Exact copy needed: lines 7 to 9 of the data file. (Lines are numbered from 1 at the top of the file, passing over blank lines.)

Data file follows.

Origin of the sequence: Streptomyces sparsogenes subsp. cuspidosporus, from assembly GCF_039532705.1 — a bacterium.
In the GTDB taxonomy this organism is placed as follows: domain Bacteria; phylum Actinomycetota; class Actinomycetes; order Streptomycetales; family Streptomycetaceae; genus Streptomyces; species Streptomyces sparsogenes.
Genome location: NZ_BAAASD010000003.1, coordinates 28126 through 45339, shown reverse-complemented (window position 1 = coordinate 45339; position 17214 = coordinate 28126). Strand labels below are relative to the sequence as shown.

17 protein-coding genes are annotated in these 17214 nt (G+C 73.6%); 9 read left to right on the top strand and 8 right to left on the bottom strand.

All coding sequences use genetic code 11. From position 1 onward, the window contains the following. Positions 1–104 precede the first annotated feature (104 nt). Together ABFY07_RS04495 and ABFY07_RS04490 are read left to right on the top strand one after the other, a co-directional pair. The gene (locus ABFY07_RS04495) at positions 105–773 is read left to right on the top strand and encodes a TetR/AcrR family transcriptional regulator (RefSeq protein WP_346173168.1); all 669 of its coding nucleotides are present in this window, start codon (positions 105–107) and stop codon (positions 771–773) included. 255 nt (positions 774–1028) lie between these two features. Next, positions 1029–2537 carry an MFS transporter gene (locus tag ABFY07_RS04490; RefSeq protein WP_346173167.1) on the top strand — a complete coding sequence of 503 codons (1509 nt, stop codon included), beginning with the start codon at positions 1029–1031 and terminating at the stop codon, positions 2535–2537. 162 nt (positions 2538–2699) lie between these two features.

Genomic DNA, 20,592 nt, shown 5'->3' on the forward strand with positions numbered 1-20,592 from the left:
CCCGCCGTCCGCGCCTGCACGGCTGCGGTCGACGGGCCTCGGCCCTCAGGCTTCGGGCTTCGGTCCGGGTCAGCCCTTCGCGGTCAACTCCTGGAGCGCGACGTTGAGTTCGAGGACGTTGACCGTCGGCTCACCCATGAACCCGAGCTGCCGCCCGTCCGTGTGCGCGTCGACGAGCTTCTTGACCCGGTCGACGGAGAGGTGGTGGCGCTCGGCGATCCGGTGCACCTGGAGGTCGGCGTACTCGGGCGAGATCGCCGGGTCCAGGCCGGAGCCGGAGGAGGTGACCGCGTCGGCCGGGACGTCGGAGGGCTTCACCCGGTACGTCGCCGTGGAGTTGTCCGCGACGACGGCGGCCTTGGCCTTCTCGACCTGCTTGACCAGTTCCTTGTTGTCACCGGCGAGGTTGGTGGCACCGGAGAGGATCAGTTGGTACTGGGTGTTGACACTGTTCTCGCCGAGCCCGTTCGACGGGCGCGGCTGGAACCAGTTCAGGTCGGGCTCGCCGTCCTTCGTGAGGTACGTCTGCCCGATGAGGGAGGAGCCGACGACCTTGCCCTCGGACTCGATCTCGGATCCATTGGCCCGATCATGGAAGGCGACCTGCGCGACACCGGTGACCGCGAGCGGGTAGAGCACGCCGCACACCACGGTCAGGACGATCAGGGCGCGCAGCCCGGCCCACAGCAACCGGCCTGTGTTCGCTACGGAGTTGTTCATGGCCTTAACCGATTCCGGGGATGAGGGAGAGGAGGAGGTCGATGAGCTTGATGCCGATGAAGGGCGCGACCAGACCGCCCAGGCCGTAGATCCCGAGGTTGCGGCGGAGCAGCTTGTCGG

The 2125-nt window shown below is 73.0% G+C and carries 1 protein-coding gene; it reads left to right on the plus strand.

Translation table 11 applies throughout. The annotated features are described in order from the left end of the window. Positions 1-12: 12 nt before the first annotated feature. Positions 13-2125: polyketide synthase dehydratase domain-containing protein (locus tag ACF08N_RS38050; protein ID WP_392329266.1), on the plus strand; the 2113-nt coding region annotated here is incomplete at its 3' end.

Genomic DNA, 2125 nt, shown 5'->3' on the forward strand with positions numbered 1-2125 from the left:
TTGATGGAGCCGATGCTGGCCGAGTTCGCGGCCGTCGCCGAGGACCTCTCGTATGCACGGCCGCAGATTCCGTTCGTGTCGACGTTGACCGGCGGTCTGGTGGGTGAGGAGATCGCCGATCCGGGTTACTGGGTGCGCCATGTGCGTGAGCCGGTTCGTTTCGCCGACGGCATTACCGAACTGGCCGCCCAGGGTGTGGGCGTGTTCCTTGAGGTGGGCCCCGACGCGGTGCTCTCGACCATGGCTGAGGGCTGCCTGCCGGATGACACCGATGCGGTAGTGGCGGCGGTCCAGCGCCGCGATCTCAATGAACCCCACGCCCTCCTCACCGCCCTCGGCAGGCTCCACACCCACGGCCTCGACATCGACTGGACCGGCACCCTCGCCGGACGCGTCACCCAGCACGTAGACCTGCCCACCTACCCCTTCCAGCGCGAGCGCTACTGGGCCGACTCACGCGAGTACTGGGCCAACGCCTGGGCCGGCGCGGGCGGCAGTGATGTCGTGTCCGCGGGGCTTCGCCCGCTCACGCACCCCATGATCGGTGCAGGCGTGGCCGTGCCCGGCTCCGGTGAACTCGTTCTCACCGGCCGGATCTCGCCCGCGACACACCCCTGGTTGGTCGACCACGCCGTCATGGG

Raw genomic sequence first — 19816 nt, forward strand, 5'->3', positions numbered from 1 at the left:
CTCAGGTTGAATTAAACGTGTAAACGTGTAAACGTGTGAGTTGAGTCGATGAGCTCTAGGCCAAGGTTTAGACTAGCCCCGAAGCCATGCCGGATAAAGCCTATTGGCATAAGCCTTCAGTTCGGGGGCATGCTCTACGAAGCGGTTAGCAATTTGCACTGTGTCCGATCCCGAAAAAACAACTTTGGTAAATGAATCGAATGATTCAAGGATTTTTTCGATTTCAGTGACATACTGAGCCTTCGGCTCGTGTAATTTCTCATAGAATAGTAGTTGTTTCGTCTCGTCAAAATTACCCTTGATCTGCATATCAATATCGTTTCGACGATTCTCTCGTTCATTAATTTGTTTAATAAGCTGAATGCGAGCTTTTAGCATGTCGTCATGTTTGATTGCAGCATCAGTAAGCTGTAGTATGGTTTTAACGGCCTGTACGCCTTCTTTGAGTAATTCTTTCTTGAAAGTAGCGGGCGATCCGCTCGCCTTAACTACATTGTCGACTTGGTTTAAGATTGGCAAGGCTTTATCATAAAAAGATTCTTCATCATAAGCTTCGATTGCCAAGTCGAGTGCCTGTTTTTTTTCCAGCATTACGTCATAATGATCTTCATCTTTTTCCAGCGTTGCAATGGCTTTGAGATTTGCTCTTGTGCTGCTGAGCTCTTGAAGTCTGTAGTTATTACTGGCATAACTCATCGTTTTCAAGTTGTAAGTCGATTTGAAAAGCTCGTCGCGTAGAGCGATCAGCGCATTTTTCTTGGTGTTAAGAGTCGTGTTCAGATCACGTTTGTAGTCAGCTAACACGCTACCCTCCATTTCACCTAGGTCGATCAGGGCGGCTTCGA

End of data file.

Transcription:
CCCGCCGTCCGCGCCTGCACGGCTGCGGTCGACGGGCCTCGGCCCTCAGGCTTCGGGCTTCGGTCCGGGTCAGCCCTTCGCGGTCAACTCCTGGAGCGCGACGTTGAGTTCGAGGACGTTGACCGTCGGCTCACCCATGAACCCGAGCTGCCGCCCGTCCGTGTGCGCGTCGACGAGCTTCTTGACCCGGTCGACGGAGAGGTGGTGGCGCTCGGCGATCCGGTGCACCTGGAGGTCGGCGTACTCGGGCGAGATCGCCGGGTCCAGGCCGGAGCCGGAGGAGGTGACCGCGTCGGCCGGGACGTCGGAGGGCTTCACCCGGTACGTCGCCGTGGAGTTGTCCGCGACGACGGCGGCCTTGGCCTTCTCGACCTGCTTGACCAGTTCCTTGTTGTCACCGGCGAGGTTGGTGGCACCGGAGAGGATCAGTTGGTACTGGGTGTTGACACTGTTCTCGCCGAGCCCGTTCGACGGGCGCGGCTGGAACCAGTTCAGGTCGGGCTCGCCGTCCTTCGTGAGGTACGTCTGCCCGATGAGGGAGGAGCCGACGACCTTGCCCTCGGACTCGATCTCGGATCCATTGGCCCGATCATGGAAGGCGACCTGCGCGACACCGGTGACCGCGAGCGGGTAGAGCACGCCGCACACCACGGTCAGGACGATCAGGGCGCGCAGCCCGGCCCACAGCAACCGGCCTGTGTTCGCTACGGAGTTGTTCATGGCCTTAACCGATTCCGGGGATGAGGGAGAGGAGGAGGTCGATGAGCTTGATGCCGATGAAGGGCGCGACCAGACCGCCCAGGCCGTAGATCCCGAGGTTGCGGCGGAGCAGCTTGTCGG

The 2125-nt window shown below is 73.0% G+C and carries 1 protein-coding gene; it reads left to right on the plus strand.

Translation table 11 applies throughout. The annotated features are described in order from the left end of the window. Positions 1-12: 12 nt before the first annotated feature. Positions 13-2125: polyketide synthase dehydratase domain-containing protein (locus tag ACF08N_RS38050; protein ID WP_392329266.1), on the plus strand; the 2113-nt coding region annotated here is incomplete at its 3' end.